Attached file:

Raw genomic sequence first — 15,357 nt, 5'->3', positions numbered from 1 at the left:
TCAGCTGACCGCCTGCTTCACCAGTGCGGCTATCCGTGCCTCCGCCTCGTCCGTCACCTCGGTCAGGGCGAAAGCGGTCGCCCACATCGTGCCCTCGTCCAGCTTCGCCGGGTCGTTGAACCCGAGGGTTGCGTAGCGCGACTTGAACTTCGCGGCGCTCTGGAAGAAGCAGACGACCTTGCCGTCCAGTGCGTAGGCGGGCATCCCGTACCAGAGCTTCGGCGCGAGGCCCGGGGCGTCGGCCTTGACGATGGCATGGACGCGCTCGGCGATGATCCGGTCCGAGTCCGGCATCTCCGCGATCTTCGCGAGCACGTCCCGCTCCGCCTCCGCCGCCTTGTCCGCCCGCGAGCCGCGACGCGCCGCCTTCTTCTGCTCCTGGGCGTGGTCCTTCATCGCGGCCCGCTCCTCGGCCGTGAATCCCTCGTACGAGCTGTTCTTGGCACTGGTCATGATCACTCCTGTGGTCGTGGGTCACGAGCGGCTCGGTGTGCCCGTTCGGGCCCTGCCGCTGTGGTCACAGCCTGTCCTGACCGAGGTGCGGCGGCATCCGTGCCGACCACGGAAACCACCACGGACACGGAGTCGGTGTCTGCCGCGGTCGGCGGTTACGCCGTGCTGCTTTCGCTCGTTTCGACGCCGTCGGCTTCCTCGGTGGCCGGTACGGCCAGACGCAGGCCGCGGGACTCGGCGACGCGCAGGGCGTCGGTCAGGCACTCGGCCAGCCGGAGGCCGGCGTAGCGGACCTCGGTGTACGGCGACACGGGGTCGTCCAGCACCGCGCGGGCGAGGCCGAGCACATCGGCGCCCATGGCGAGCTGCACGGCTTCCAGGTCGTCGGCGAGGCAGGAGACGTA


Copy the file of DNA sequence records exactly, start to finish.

Raw genomic sequence first — 15,357 nt, 5'->3', positions numbered from 1 at the left:
TCAGCTGACCGCCTGCTTCACCAGTGCGGCTATCCGTGCCTCCGCCTCGTCCGTCACCTCGGTCAGGGCGAAAGCGGTCGCCCACATCGTGCCCTCGTCCAGCTTCGCCGGGTCGTTGAACCCGAGGGTTGCGTAGCGCGACTTGAACTTCGCGGCGCTCTGGAAGAAGCAGACGACCTTGCCGTCCAGTGCGTAGGCGGGCATCCCGTACCAGAGCTTCGGCGCGAGGCCCGGGGCGTCGGCCTTGACGATGGCATGGACGCGCTCGGCGATGATCCGGTCCGAGTCCGGCATCTCCGCGATCTTCGCGAGCACGTCCCGCTCCGCCTCCGCCGCCTTGTCCGCCCGCGAGCCGCGACGCGCCGCCTTCTTCTGCTCCTGGGCGTGGTCCTTCATCGCGGCCCGCTCCTCGGCCGTGAATCCCTCGTACGAGCTGTTCTTGGCACTGGTCATGATCACTCCTGTGGTCGTGGGTCACGAGCGGCTCGGTGTGCCCGTTCGGGCCCTGCCGCTGTGGTCACAGCCTGTCCTGACCGAGGTGCGGCGGCATCCGTGCCGACCACGGAAACCACCACGGACACGGAGTCGGTGTCTGCCGCGGTCGGCGGTTACGCCGTGCTGCTTTCGCTCGTTTCGACGCCGTCGGCTTCCTCGGTGGCCGGTACGGCCAGACGCAGGCCGCGGGACTCGGCGACGCGCAGGGCGTCGGTCAGGCACTCGGCCAGCCGGAGGCCGGCGTAGCGGACCTCGGTGTACGGCGACACGGGGTCGTCCAGCACCGCGCGGGCGAGGCCGAGCACATCGGCGCCCATGGCGAGCTGCACGGCTTCCAGGTCGTCGGCGAGGCAGGAGACGTA